Solar tour displays UWO’s commitment to sustainability


Lydia Sanchez

Sage hall displays solar lights.

UW Oshkosh invited visitors to tour Sage Hall on Saturday when visitors could tour the solar panels and talk to professors about renewable energy technologies.

The event ran from 10 a.m. until 4 p.m.; tours were conducted by UWO’s sustainability director Brian Kermath and Sustainability Institute for Regional Transformations Director Kevin Crawford.

The solar tour was a national event, and the Wisconsin arm was run by the Midwest Renewable Energy Association, featuring 150,000 participants and 5,000 solar energy sites statewide.
Kermath said the purpose of the tour was to generate interest in solar energy.

“Obviously if you’re interested in a solar tour, you might be interested in solar energy; maybe you want to put solar panels on your house or something like that,” Kermath said. “It’s also to make people that aren’t thinking about it to maybe start thinking about it.”

Crawford said sustainability is important because it forces us to look at how we are using resources.

“The main idea behind sustainability is thinking about how we use resources and using them in ways that allow us to be successful but also allow future generations to be successful,” Crawford said.

Kermath said the current sustainability movement has deep roots in the environmental movement of the 1960s and ’70s.

“We see things like global climate change and biodiversity loss around the world as being problems that the solutions in the ’70s aren’t addressing; the sustainability movement grew up to address those big global issues as well as local issues,” Kermath said. “Unfortunately, we seem to be peeling back regulations that are necessary to clean up some of the issues of the past.”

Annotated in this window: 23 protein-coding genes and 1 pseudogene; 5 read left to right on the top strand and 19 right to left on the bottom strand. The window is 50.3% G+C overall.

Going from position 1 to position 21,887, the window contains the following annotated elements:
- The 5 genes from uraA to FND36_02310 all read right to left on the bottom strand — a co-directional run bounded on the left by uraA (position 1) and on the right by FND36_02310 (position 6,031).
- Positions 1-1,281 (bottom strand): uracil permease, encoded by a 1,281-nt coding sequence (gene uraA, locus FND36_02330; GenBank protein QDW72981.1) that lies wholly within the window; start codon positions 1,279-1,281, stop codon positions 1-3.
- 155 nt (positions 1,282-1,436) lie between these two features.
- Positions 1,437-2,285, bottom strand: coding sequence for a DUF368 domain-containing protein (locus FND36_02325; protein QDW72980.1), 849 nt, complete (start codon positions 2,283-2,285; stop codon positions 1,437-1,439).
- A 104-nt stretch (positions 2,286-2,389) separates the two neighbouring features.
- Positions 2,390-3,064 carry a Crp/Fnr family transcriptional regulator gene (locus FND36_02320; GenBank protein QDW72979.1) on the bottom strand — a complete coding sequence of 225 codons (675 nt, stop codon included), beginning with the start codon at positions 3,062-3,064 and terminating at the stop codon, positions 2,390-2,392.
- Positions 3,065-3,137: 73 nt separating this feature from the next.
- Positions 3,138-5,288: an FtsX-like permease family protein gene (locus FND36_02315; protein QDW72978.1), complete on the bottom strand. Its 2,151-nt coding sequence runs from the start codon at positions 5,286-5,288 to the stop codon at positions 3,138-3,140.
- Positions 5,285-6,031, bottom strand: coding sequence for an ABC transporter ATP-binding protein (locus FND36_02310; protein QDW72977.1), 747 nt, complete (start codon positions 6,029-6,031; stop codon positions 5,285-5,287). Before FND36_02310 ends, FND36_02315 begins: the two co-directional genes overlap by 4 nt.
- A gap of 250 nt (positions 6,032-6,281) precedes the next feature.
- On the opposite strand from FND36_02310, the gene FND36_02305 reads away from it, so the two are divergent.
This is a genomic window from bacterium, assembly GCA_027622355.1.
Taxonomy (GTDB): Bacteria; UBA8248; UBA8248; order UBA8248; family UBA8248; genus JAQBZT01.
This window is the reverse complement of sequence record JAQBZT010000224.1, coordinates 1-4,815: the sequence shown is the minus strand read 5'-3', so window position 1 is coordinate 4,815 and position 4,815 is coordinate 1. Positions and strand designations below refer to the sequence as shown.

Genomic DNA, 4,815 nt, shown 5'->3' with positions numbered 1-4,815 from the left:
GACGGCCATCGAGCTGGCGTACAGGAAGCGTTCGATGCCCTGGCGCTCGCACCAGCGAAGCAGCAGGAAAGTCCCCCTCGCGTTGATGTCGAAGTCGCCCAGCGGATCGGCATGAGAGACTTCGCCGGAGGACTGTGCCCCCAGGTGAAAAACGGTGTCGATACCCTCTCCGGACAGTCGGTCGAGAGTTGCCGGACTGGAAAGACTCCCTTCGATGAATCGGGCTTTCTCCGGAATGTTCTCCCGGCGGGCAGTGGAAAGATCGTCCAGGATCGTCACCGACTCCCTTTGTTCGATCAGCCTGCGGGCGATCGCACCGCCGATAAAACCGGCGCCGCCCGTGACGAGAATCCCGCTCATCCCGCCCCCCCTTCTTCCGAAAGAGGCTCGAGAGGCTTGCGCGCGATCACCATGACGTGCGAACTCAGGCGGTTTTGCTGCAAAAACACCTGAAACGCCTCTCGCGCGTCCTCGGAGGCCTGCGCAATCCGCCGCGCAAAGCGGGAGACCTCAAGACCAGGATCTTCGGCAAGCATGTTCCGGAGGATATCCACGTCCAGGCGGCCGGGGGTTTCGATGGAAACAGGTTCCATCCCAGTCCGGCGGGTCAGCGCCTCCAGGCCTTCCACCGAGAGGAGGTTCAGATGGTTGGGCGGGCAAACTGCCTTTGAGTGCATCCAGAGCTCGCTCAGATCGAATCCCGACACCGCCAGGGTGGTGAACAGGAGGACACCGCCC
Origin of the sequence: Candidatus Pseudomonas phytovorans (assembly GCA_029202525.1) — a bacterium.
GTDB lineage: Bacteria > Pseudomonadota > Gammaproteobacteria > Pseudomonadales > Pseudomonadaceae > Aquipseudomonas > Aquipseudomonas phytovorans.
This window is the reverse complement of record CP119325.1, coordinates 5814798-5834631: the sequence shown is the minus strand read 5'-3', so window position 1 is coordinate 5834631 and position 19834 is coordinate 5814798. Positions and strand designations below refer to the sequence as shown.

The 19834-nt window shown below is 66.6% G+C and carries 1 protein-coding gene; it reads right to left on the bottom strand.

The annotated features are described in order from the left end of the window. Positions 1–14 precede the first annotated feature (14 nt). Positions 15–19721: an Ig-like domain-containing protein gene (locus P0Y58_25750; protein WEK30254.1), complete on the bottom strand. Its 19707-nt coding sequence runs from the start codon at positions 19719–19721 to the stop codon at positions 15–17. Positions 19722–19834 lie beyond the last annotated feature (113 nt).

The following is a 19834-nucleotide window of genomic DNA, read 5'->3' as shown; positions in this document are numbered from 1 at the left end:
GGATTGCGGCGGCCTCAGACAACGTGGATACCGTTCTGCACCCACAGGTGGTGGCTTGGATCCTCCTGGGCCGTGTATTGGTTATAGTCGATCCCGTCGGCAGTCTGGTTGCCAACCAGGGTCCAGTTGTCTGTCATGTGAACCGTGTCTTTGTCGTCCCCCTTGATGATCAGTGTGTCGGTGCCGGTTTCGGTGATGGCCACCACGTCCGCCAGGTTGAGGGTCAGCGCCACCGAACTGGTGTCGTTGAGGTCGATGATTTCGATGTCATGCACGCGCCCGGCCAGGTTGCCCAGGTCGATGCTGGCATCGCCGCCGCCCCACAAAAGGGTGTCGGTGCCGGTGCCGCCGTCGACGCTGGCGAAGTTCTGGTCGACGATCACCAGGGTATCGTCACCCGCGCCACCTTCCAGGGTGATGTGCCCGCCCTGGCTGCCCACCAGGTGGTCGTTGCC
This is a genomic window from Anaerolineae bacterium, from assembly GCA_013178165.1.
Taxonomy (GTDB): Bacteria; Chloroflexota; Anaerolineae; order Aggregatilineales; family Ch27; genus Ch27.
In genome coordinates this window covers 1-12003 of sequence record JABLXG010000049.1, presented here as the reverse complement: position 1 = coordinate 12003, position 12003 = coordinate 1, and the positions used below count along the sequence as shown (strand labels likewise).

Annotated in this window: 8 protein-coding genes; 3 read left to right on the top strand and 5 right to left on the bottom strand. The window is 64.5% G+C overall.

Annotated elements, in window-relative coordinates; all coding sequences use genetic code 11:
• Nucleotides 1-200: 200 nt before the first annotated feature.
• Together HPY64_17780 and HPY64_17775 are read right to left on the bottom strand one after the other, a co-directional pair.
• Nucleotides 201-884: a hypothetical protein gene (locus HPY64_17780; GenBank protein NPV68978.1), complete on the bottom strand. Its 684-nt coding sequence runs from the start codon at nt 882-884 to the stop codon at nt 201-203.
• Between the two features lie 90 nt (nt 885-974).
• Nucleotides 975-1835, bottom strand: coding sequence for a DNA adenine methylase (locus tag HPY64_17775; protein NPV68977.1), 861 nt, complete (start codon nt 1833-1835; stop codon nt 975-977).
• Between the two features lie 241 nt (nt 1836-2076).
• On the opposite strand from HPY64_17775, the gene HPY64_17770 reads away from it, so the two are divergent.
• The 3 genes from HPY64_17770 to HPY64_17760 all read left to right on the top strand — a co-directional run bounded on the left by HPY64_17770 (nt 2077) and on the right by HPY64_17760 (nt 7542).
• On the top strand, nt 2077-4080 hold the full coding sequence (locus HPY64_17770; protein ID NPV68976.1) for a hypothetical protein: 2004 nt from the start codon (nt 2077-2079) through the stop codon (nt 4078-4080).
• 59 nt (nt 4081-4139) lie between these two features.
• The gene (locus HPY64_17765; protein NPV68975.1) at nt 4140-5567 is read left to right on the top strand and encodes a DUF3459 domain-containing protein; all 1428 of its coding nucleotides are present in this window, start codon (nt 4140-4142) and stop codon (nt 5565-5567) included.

Kermath said UWO’s commitment to sustainability goes beyond the solar panels outside and on top of Sage Hall.

“We’ve retrofitted a lot of the older buildings with more efficient air handlers and heating and cooling systems and lighting,” Kermath said. “We’ve replaced inefficient energy
technologies; we’ve changed out most of the plumbing fixtures so all the toilets on campus use less water than they used to. Those are things that aren’t readily visible like the solar panels are.”

Crawford said UWO does more than utilize renewable energy and sustainable technologies.
“We’ve also been consistently reporting data to the Association for the Advancement of Sustainability, which is a national ranking system that allows us to see what we’re doing, and it allows other people to see what we’re doing,” Crawford said. “We have also added sustainability into our curriculum.”

Environmental studies Program Director Jim Feldman said he hopes that more businesses will begin switching to renewable energies, but his more pessimistic side believes that they won’t until forced.

“When solar and other kinds of renewables are less available, people will continue using carbon,” Feldman said. “Our economy is really set up for carbon energy.”

Feldman said he believes one of the reasons more people haven’t switched is a perception of sacrifice associated with switching to renewable energy.

“There’s economic opportunity in retrofitting buildings for solar and investing in other forms of renewable energy,” Feldman said. “If people looked at renewables as an opportunity rather than a sacrifice, more people would switch.”

Crawford said students can help make society more sustainable by changing their consumer habits.

“When a company releases a new cell phone and everyone is running out to buy it even though their existing cell phone is just fine, things like that, do you really need to replace that thing now?” Crawford said. “I would like to see more repairable things and more options for repairing things.”

Kermath said students can help society become more sustainable through collective action.
“Vote for people that will make public policy that will make a difference,” Kermath said. “We need more public transportation, and we aren’t going to get that by being an individual; we have to do that collectively. We have to agree to do big things collectively. I think that’s the biggest thing we can do.”